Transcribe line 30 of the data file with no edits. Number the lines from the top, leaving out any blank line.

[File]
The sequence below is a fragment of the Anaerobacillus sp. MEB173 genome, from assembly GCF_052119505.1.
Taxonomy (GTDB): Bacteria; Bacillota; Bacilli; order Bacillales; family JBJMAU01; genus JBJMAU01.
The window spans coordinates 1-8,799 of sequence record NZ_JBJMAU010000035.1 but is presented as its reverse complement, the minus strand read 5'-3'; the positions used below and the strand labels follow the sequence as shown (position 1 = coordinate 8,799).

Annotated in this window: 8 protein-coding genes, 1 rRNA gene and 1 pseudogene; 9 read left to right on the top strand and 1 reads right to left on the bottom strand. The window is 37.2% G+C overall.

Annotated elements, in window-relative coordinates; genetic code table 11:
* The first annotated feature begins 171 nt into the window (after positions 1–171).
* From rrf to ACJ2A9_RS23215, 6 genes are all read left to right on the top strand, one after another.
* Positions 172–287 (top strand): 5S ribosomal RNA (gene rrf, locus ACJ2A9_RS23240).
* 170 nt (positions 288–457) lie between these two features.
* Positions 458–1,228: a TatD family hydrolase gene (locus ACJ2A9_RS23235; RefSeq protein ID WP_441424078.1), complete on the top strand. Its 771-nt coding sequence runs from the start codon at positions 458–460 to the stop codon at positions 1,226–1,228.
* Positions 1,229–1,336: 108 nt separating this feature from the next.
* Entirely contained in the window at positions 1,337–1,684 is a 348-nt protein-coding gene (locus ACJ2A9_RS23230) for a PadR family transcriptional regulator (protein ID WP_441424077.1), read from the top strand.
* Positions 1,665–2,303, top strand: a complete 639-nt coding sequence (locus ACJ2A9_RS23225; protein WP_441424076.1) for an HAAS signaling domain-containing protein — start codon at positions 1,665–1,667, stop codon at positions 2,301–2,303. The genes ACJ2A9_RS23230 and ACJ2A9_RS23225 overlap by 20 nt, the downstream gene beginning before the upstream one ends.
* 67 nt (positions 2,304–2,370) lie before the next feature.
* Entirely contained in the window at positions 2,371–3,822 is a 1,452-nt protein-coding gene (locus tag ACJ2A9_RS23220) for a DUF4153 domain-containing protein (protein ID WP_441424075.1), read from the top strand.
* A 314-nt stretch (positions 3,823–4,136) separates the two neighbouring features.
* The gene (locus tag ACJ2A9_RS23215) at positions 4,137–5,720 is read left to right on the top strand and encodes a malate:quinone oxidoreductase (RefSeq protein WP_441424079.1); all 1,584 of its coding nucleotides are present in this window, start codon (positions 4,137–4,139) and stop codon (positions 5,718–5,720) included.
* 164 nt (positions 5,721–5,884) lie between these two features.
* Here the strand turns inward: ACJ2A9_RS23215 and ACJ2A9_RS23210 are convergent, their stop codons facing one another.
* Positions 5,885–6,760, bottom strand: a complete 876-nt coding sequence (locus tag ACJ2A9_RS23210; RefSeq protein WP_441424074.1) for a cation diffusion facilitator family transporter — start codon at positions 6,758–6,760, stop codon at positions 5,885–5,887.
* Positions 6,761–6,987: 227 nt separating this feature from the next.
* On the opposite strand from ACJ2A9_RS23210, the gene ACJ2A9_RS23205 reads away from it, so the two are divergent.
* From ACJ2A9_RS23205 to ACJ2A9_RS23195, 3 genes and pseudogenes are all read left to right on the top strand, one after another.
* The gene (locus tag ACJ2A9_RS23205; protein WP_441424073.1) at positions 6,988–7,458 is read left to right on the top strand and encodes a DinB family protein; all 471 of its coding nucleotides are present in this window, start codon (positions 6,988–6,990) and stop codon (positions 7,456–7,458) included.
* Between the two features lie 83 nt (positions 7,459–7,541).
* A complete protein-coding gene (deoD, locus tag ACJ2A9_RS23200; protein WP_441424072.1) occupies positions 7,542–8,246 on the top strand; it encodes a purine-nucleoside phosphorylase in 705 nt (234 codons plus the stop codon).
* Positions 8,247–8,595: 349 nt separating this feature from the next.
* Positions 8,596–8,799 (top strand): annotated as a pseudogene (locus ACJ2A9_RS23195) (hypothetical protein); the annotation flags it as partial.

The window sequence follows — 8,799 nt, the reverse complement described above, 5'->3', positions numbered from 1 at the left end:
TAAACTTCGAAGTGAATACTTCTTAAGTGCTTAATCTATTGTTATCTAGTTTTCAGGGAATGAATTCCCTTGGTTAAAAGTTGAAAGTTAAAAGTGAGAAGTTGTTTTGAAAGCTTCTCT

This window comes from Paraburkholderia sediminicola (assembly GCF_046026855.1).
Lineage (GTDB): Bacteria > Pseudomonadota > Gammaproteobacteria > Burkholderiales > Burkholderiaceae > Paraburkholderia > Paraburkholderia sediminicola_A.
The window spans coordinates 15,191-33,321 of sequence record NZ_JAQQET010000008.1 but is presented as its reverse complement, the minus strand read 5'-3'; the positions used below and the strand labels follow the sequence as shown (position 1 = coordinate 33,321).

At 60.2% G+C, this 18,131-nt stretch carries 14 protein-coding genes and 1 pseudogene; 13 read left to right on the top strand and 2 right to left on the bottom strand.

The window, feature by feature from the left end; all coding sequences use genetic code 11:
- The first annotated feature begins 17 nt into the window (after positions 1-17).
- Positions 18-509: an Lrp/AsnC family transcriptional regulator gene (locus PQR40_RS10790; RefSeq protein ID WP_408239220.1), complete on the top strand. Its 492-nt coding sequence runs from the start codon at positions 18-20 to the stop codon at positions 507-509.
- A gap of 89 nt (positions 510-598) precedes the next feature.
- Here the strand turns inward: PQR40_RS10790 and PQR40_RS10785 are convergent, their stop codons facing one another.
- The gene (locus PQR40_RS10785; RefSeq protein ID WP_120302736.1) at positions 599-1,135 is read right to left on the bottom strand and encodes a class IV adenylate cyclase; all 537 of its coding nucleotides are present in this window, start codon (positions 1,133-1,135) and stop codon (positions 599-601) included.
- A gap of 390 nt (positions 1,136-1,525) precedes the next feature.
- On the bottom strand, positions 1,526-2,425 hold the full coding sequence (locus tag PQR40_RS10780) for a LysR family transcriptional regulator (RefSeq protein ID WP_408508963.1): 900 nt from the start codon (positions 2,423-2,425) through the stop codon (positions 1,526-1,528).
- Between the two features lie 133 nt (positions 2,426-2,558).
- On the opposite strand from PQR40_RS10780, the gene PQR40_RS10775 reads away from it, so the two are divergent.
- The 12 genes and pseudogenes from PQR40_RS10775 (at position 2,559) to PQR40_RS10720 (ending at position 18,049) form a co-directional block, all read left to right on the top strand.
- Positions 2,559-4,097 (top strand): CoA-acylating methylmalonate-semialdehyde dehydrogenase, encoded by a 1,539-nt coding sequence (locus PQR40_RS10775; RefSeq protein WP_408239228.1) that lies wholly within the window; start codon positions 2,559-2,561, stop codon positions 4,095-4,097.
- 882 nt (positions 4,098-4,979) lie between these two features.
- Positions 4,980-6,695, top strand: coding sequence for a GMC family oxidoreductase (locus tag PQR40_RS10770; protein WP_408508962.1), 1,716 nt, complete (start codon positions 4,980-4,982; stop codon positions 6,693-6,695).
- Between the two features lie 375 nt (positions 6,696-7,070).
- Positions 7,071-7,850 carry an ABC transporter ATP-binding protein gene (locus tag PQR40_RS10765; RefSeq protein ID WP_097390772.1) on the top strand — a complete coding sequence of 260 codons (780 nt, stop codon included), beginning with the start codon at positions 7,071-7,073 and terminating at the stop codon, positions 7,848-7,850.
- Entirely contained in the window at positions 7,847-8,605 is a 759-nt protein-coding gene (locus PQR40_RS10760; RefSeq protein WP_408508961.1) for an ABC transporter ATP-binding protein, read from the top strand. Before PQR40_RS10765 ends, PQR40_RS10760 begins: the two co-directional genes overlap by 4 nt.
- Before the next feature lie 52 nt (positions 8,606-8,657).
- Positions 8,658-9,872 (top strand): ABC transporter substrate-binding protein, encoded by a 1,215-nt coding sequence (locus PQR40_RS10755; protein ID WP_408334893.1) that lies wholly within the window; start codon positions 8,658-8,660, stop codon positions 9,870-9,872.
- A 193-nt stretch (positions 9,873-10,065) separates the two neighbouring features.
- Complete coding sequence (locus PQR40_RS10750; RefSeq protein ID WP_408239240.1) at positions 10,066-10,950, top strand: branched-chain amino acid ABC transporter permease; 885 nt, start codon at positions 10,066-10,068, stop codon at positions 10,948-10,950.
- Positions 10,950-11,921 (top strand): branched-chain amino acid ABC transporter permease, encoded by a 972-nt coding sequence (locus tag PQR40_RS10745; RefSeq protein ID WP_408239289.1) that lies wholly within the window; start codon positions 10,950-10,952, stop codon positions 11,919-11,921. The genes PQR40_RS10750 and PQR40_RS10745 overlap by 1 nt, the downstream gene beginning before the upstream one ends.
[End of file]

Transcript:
TAAACTTCGAAGTGAATACTTCTTAAGTGCTTAATCTATTGTTATCTAGTTTTCAGGGAATGAATTCCCTTGGTTAAAAGTTGAAAGTTAAAAGTGAGAAGTTGTTTTGAAAGCTTCTCT